- Mute the speakers on your computer.
- Look at The Owl, or “Talk to the Owl,” so that the people online feel that you are looking at them.
- If it doesn’t work, ask the makers of The Owl; they were very helpful!
- And try again; it’s an excellent tool for smaller meetings and events.
Workshop about this topic – The Hybrid Shift
‘What was learned and future learning in action’ Word Cloud participant’s response, from the Canadian Association of Professional Speakers, December 2023 Convention:
Words in the image: Ask great questions, plan ahead of time, perspective, rehearse, practice, dry-run, follow-up, team, checklist, engagement, secret missions, tactile learning, roles, ask, balance, technology, Mentimeter, expectations, ethernet, clarify roles and rules, have fun, direct camera engagement, connect online person, including diversity and inclusive language.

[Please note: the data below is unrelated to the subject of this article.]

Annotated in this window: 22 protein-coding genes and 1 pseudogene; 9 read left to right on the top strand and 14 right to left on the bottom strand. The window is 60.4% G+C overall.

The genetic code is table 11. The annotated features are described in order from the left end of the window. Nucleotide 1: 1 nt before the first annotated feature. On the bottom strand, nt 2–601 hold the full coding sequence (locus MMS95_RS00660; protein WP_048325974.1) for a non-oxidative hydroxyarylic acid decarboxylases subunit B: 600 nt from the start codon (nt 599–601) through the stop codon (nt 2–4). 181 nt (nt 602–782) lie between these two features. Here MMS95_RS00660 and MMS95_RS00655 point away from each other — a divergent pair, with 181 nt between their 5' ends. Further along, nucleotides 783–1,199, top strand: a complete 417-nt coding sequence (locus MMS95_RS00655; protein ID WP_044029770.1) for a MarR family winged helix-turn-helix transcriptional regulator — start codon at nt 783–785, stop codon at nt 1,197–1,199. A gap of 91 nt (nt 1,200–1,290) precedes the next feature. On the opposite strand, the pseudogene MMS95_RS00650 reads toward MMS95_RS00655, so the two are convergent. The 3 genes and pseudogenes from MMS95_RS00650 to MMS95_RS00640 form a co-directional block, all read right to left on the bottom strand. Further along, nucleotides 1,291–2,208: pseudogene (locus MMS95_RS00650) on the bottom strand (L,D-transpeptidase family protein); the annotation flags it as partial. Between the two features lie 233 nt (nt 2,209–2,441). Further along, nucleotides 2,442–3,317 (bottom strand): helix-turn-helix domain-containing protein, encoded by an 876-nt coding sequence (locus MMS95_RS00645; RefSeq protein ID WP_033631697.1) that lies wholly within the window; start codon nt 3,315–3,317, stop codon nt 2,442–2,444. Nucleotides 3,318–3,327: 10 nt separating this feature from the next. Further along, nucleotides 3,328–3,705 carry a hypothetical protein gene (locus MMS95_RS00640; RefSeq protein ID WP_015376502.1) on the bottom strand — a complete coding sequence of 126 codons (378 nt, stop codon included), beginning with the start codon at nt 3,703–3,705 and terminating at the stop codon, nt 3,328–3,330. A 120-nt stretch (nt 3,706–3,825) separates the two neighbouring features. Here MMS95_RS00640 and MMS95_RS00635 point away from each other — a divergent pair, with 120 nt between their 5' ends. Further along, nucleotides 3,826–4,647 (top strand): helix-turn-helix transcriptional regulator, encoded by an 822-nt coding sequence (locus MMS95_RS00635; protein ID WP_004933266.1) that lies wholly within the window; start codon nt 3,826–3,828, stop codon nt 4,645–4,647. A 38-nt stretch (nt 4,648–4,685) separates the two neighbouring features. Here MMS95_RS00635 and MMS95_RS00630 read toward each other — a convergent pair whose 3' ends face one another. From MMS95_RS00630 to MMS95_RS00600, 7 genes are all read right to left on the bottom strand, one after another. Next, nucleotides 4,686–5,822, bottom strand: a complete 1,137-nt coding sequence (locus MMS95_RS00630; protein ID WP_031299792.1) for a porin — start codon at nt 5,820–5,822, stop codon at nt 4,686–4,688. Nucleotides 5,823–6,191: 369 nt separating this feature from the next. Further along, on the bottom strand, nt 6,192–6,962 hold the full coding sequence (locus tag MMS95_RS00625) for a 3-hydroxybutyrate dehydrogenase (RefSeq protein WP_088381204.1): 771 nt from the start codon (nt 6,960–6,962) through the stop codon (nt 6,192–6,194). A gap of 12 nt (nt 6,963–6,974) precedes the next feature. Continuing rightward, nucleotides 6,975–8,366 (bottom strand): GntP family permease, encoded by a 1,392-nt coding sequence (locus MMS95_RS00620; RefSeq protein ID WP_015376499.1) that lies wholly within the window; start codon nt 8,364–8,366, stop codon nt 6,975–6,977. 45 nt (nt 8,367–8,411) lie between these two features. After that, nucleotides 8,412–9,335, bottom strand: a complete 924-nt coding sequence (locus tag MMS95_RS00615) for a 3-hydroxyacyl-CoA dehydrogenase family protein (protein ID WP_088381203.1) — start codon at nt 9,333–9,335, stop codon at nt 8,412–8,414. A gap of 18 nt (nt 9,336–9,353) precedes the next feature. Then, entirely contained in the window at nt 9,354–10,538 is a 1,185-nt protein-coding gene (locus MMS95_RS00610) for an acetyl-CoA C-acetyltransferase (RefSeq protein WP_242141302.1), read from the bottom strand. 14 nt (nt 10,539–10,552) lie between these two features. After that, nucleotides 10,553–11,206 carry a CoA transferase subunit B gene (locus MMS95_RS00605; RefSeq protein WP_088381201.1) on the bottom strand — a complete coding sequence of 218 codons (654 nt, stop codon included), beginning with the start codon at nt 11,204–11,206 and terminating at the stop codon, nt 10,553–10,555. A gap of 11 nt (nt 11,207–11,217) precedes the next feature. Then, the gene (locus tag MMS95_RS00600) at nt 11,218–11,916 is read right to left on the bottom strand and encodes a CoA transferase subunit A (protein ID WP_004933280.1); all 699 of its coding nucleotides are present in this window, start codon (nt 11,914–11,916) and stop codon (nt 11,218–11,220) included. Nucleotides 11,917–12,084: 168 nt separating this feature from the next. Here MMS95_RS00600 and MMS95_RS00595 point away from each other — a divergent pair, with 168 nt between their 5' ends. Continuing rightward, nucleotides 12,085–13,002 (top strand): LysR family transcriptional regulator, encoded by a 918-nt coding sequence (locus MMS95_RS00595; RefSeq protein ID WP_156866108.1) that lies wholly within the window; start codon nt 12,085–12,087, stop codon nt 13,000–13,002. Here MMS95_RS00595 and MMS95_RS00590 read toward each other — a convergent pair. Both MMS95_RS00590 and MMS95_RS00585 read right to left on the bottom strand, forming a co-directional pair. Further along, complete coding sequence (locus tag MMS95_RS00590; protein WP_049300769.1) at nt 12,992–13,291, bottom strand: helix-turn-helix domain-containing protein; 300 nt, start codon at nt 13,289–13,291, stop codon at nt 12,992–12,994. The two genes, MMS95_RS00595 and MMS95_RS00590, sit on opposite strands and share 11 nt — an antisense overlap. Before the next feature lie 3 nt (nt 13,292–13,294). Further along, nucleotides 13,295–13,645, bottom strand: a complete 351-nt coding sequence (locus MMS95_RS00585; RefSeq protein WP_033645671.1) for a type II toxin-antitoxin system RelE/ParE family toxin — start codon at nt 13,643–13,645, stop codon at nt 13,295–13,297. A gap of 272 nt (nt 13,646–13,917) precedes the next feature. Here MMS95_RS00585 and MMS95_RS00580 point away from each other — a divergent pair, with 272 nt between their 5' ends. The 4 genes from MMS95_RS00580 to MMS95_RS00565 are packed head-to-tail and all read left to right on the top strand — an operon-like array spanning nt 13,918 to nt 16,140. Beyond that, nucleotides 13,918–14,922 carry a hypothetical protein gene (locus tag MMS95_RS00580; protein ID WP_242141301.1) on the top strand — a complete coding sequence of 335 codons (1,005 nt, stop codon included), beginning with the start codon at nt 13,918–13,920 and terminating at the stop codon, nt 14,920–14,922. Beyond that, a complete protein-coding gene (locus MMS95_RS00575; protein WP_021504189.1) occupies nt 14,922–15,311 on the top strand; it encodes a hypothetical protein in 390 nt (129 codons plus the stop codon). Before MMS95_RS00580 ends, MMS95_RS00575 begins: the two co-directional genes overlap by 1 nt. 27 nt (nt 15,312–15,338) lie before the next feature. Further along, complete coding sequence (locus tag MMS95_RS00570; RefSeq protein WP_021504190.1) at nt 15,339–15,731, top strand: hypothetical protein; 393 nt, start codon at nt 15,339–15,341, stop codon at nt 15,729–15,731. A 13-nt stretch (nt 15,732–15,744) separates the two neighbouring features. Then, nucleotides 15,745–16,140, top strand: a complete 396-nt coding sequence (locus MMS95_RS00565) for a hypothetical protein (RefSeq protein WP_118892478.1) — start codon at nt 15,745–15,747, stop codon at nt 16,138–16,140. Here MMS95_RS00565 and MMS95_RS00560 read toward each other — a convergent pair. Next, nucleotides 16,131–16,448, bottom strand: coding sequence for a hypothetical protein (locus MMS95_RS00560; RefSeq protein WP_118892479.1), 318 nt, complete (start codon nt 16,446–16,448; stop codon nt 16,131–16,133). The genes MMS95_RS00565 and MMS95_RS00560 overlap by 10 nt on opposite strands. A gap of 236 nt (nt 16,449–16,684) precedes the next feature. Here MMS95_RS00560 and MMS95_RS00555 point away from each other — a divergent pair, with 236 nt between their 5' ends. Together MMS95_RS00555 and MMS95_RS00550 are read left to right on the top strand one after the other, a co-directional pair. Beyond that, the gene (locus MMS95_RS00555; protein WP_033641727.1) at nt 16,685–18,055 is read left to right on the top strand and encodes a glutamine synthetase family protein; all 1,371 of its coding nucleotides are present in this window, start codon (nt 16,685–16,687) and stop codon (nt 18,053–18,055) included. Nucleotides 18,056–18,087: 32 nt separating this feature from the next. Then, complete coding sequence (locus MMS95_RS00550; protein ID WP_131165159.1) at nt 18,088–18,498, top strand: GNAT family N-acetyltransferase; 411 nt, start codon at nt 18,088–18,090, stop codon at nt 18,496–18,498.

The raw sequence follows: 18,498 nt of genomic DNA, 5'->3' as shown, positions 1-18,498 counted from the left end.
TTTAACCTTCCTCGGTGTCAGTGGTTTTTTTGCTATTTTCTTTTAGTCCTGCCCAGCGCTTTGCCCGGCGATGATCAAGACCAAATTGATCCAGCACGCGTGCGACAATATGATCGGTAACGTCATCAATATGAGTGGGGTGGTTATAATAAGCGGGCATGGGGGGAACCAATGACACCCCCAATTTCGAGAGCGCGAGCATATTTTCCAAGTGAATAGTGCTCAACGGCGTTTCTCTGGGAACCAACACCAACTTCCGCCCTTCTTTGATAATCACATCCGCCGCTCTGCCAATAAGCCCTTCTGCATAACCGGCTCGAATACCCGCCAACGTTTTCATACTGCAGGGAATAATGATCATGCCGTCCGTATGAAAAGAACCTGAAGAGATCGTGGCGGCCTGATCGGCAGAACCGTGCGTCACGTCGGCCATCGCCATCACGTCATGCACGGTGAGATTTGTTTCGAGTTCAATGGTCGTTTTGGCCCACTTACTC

Hot Bonus Tip
- Each new tool has a learning curve; don’t be discouraged if it doesn’t work perfectly the first couple of times, or with each new context, you will learn the best steps to take for success.
UPCOMING VIDEOS & BLOGS: More Book Reviews, Hot Tech Trends in Learning and Development, Zoom Updates, MS Teams, More Learning Experience Design Tips, Facilitator Self-Care and more!
If you missed it: Highlights from I4PL and More; Are you losing learners? Shopping for a Course Authoring Platform? The Neurodiverse Workplace (Book Recap)
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Patricia Regier, MEd is the Online Expert who’s built a career on the belief that training and online learning doesn’t have to be boring. As Owner of Regier Educational Services and with a Master of Adult Education, Patricia is known for making her audience feel empowered, engaged, courageous and confident. Her debut book and keynote, The Online Shift teaches newcomers to the online space and seasoned professionals alike how to optimize their online presence and maximize engagement. She’s tried, tested and refined using the latest behavioral science, research and psychology to make sure your next online experience is a hit!